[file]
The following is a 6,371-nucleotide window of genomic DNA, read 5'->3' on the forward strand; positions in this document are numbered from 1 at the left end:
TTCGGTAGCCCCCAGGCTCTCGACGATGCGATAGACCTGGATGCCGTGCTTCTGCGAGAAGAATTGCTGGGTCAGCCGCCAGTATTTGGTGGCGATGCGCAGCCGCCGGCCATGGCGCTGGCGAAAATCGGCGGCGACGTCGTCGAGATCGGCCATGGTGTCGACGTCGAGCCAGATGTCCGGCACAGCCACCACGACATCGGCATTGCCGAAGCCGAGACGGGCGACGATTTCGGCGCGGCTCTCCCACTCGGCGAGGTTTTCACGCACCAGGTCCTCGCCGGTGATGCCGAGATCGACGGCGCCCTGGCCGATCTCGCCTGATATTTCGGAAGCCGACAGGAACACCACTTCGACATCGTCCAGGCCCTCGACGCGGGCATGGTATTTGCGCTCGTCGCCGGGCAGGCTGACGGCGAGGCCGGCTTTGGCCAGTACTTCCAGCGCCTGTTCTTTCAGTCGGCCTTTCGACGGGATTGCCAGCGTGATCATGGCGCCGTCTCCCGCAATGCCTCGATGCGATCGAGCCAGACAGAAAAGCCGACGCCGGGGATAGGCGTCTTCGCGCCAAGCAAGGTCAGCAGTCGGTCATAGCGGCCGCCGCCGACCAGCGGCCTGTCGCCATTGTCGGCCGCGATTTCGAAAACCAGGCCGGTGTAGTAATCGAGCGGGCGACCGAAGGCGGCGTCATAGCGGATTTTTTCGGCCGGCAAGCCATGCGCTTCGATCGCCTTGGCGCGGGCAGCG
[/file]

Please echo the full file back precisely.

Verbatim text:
The following is a 6,371-nucleotide window of genomic DNA, read 5'->3' on the forward strand; positions in this document are numbered from 1 at the left end:
TTCGGTAGCCCCCAGGCTCTCGACGATGCGATAGACCTGGATGCCGTGCTTCTGCGAGAAGAATTGCTGGGTCAGCCGCCAGTATTTGGTGGCGATGCGCAGCCGCCGGCCATGGCGCTGGCGAAAATCGGCGGCGACGTCGTCGAGATCGGCCATGGTGTCGACGTCGAGCCAGATGTCCGGCACAGCCACCACGACATCGGCATTGCCGAAGCCGAGACGGGCGACGATTTCGGCGCGGCTCTCCCACTCGGCGAGGTTTTCACGCACCAGGTCCTCGCCGGTGATGCCGAGATCGACGGCGCCCTGGCCGATCTCGCCTGATATTTCGGAAGCCGACAGGAACACCACTTCGACATCGTCCAGGCCCTCGACGCGGGCATGGTATTTGCGCTCGTCGCCGGGCAGGCTGACGGCGAGGCCGGCTTTGGCCAGTACTTCCAGCGCCTGTTCTTTCAGTCGGCCTTTCGACGGGATTGCCAGCGTGATCATGGCGCCGTCTCCCGCAATGCCTCGATGCGATCGAGCCAGACAGAAAAGCCGACGCCGGGGATAGGCGTCTTCGCGCCAAGCAAGGTCAGCAGTCGGTCATAGCGGCCGCCGCCGACCAGCGGCCTGTCGCCATTGTCGGCCGCGATTTCGAAAACCAGGCCGGTGTAGTAATCGAGCGGGCGACCGAAGGCGGCGTCATAGCGGATTTTTTCGGCCGGCAAGCCATGCGCTTCGATCGCCTTGGCGCGGGCAGCG